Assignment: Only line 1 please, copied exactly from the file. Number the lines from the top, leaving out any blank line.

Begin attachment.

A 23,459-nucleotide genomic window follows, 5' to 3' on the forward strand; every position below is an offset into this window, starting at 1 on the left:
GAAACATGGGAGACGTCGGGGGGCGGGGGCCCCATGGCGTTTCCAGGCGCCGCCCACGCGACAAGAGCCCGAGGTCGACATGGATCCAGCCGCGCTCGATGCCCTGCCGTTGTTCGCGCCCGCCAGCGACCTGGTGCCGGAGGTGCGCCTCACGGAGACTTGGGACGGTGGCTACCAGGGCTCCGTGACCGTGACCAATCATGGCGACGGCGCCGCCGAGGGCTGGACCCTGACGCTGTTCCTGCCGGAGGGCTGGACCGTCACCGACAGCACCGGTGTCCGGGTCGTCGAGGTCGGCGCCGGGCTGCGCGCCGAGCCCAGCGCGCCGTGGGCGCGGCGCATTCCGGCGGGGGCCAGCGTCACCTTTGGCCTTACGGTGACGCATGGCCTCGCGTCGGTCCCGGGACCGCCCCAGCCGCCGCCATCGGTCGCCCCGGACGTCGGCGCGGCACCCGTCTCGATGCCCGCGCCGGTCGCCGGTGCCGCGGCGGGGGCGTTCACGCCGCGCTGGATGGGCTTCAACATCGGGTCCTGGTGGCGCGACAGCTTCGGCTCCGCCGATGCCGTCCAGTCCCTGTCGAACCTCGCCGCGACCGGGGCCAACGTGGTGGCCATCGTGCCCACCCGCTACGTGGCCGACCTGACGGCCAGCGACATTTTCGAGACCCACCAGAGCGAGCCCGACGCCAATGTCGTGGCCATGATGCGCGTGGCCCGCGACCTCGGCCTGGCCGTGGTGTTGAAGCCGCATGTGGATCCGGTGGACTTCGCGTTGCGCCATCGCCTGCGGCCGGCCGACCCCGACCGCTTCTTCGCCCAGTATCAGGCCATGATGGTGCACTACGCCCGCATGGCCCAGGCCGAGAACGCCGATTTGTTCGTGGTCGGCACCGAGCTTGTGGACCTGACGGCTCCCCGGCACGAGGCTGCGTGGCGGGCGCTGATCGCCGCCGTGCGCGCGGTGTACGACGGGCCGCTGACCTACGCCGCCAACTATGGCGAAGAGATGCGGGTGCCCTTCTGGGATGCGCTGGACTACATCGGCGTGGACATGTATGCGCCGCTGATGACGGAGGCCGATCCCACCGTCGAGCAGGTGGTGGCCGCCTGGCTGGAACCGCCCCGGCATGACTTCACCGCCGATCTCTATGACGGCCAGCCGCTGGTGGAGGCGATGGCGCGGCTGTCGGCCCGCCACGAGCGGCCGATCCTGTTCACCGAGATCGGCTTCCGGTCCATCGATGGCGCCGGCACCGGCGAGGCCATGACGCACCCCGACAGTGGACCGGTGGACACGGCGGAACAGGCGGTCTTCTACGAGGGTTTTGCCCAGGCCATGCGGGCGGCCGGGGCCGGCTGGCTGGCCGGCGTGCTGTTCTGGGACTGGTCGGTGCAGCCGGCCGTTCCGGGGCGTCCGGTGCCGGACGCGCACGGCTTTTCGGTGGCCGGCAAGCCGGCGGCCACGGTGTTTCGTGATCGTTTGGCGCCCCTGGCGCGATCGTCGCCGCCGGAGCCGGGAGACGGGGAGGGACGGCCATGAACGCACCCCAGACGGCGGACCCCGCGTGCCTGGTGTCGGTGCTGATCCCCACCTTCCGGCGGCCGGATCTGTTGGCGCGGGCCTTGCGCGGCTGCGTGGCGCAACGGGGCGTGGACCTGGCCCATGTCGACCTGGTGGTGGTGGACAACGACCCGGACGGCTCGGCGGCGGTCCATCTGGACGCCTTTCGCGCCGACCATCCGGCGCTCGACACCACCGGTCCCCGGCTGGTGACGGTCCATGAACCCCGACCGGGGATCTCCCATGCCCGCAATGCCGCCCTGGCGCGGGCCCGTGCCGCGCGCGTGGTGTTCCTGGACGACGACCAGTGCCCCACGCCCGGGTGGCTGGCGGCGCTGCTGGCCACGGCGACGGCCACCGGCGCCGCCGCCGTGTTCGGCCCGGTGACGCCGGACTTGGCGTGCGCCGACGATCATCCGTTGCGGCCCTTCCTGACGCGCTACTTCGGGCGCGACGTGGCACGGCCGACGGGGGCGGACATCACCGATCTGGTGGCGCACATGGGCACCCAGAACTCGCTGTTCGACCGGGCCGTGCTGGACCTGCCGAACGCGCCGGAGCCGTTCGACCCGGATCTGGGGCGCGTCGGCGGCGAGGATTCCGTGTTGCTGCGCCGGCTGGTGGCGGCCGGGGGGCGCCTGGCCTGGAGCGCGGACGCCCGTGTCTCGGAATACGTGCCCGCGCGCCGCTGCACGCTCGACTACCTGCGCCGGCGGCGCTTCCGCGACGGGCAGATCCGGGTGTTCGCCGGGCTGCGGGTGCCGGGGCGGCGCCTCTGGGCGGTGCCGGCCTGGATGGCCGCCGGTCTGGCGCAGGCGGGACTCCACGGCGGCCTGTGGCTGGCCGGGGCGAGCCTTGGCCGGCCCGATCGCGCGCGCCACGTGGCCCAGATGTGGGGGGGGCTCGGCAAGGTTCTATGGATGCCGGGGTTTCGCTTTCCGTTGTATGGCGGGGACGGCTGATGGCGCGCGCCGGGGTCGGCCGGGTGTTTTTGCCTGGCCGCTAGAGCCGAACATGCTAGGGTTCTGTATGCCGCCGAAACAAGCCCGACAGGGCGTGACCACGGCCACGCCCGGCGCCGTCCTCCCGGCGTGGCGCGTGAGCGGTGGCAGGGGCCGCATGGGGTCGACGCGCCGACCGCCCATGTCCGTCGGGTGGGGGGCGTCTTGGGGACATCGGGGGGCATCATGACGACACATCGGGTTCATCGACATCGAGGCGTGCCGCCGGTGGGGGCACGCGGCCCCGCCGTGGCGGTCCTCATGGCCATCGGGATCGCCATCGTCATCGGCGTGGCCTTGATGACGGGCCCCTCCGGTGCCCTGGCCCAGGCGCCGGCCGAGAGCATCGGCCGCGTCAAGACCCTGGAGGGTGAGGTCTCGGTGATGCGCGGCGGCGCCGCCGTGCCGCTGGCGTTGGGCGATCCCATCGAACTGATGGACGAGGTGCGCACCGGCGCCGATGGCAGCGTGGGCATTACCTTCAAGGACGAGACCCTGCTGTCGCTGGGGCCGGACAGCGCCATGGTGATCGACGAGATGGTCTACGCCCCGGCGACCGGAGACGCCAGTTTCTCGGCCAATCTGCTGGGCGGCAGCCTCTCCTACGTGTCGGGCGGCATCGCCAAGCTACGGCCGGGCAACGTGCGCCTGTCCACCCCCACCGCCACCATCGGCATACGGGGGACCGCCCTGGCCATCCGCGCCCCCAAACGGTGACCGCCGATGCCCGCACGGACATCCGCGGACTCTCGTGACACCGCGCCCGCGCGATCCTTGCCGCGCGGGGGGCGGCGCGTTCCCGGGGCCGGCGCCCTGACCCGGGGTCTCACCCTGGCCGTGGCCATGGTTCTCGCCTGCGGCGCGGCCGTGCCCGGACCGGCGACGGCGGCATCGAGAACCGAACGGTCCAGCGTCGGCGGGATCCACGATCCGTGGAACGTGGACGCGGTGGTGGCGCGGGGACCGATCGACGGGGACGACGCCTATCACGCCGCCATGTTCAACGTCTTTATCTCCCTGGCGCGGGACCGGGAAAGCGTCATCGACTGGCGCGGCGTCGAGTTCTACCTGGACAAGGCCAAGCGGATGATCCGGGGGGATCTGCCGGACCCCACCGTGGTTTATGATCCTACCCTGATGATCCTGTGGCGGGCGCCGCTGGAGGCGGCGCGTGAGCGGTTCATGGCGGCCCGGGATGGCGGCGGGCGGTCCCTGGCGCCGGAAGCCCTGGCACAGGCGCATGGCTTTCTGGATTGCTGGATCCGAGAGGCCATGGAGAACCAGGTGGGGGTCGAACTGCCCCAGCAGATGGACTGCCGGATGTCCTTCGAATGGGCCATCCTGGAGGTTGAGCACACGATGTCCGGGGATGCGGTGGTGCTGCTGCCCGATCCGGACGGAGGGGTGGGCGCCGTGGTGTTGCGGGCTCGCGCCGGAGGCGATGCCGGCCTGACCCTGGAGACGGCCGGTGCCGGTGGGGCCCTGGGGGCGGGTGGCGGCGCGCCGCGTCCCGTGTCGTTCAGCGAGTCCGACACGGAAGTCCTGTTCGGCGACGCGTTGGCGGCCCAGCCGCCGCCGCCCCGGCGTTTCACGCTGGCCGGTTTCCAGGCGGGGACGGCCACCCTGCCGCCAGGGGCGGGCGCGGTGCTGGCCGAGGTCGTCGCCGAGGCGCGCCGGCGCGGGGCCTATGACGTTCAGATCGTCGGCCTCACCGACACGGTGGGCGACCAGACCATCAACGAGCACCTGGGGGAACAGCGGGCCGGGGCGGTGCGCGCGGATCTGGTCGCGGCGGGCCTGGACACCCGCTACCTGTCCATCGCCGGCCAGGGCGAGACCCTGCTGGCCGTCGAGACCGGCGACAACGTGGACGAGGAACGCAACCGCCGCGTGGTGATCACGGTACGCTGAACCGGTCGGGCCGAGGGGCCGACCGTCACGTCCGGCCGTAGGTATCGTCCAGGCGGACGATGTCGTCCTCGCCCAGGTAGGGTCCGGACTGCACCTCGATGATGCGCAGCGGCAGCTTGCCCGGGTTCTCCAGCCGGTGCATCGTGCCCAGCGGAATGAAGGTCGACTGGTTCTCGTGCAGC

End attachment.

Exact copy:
A 23,459-nucleotide genomic window follows, 5' to 3' on the forward strand; every position below is an offset into this window, starting at 1 on the left: